However, because of the term “black”, some people get confused and give the term a more limited view, where little things end up appearing in the end result.

But this is not true, as this type of testing should always be done by experienced professionals with deep development knowledge. And besides, that they can use all their creativity to perform tests.

This can even be one of the most informative tests an application can pass.

As with previous types, Black Box penetration testing can and should be inserted into the development process and, as we speak, within its own time. That is, just before the actual release of the final product.

And if your application is already in production, you can also perform a Black Box test – even recommended.

What have we concluded?

Once we have understood the various types of pentests, and in which situations penetration tests should be performed, we can understand that there is no test more important than the other.

When we think of different types of pentests, we have to consider what the purpose, the scenario and the results we want to demonstrate with the tests. Thus, each test has its particularities and importance.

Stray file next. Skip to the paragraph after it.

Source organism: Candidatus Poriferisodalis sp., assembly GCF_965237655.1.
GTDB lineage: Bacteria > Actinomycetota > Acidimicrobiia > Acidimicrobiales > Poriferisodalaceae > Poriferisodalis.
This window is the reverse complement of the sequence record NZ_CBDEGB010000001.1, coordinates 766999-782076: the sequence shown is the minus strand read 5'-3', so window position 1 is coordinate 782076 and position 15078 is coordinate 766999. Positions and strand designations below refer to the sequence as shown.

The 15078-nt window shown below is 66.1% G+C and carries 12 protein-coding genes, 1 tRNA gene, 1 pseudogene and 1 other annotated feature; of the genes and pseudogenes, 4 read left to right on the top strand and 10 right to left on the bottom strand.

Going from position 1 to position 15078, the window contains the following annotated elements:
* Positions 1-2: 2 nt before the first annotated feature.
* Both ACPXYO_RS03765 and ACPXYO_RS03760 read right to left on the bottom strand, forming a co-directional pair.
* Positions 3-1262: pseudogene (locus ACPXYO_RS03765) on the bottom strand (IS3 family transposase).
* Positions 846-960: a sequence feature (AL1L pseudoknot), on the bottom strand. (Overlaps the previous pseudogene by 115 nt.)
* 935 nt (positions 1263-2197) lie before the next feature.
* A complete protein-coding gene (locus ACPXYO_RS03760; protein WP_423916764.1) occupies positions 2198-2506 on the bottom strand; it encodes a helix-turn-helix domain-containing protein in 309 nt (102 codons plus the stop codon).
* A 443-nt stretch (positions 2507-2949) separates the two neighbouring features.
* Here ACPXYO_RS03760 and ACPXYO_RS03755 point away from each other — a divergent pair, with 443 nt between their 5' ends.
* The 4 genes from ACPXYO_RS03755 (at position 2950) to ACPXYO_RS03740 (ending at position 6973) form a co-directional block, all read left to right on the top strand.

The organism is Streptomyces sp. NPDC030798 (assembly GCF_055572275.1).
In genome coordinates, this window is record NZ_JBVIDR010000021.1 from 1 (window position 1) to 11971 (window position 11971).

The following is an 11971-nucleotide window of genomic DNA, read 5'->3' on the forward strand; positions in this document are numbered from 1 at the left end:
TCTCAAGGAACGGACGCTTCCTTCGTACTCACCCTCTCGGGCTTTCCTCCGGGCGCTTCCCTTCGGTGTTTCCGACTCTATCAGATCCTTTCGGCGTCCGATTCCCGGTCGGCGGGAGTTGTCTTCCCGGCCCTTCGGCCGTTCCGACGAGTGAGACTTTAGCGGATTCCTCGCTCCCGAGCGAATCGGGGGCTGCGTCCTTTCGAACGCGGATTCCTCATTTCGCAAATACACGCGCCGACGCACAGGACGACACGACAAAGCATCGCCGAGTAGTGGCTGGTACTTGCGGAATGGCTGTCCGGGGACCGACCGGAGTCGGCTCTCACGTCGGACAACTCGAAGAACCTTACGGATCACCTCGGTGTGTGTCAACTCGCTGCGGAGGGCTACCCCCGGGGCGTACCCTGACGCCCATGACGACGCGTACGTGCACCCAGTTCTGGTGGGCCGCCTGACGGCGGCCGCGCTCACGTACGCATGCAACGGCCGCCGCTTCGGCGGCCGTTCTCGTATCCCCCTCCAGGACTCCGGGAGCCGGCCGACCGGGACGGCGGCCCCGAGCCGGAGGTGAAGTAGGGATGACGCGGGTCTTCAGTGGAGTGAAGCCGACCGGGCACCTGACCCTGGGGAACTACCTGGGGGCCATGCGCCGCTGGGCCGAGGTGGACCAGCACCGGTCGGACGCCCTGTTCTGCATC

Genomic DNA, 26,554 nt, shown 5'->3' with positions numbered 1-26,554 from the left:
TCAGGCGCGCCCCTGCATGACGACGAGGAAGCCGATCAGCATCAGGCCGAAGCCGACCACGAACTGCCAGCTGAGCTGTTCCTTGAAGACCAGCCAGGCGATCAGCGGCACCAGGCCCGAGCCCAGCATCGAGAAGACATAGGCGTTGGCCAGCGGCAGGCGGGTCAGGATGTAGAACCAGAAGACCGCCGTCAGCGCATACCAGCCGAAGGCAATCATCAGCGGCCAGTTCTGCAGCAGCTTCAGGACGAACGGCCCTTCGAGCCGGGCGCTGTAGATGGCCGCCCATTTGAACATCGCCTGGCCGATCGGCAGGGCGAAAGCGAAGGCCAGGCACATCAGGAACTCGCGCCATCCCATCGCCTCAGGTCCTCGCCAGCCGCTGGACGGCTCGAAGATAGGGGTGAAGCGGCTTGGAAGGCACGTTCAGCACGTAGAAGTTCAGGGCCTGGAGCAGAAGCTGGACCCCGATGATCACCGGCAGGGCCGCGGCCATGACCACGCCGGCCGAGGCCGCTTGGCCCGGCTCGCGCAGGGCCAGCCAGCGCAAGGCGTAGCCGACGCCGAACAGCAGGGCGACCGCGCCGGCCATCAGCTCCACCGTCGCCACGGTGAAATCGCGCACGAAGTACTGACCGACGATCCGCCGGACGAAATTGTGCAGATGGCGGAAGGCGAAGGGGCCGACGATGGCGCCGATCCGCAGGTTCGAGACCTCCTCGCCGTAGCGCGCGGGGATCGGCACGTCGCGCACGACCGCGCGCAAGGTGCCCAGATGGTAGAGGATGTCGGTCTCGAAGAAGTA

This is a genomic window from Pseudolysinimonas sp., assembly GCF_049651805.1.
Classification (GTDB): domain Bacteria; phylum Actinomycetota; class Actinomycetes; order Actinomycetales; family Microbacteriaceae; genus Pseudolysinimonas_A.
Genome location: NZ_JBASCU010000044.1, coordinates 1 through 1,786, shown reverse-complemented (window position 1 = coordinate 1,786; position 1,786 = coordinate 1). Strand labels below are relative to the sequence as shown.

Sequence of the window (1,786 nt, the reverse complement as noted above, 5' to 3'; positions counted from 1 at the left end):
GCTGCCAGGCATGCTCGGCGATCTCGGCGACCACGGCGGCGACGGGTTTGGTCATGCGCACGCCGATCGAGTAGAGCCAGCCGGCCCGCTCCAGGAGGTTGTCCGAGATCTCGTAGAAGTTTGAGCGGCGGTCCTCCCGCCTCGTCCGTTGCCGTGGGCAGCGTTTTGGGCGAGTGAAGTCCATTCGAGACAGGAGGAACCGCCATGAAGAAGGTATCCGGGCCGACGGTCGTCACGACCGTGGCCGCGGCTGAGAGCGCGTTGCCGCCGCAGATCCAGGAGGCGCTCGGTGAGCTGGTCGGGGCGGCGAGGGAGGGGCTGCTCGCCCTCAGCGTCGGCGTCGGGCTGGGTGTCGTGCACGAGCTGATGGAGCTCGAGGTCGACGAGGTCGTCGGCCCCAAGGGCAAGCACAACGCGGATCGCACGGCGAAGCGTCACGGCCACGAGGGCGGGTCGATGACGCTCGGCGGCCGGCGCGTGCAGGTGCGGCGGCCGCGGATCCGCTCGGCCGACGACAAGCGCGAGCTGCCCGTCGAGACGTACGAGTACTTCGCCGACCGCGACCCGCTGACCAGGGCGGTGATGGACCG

So the key is to understand which test is best to run at any given time. This insight comes with the experience and time of maturity of a development process.

There is no purpose in using a deeper test in an application that is known to be vulnerable, just as there is no purpose in conducting a more thorough test in a critical application that will be exposed to all external risks.

So what matters when choosing to do each test is that the person performing the test has the experience to get a good result. We have to be clear in our goal that when we perform these tests, we seek to be certain of the protection of our application.

In a nutshell: Delivering a Ferrari that you can’t drive is not a good choice.

Therefore, we must have the perception and knowledge necessary to adapt the test to the moment, and neither can make the other’s performance unfeasible.

That is: each of them has their moment!

What more can I do besides Pentest?

But it is important to remember that Pentest itself does not guarantee application security: it is a snapshot of how security is today. That is, if there is a deploy, it is already out of date. So Pentest is one of the security procedures that must be followed to make the application secure.Also important are SAST and DAST tests, Secure Code Review, and security training. That way, yours can build code more and more securely, making the security culture a habit from the ground up.

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About author

Articles

Over 15 years of experience in Information Security and Applications, graduated in Data Processing worked as a Professor and participated actively as an instructor on trainings to more than 6000 developers and IT teams. Father of two daughters and trader on free time.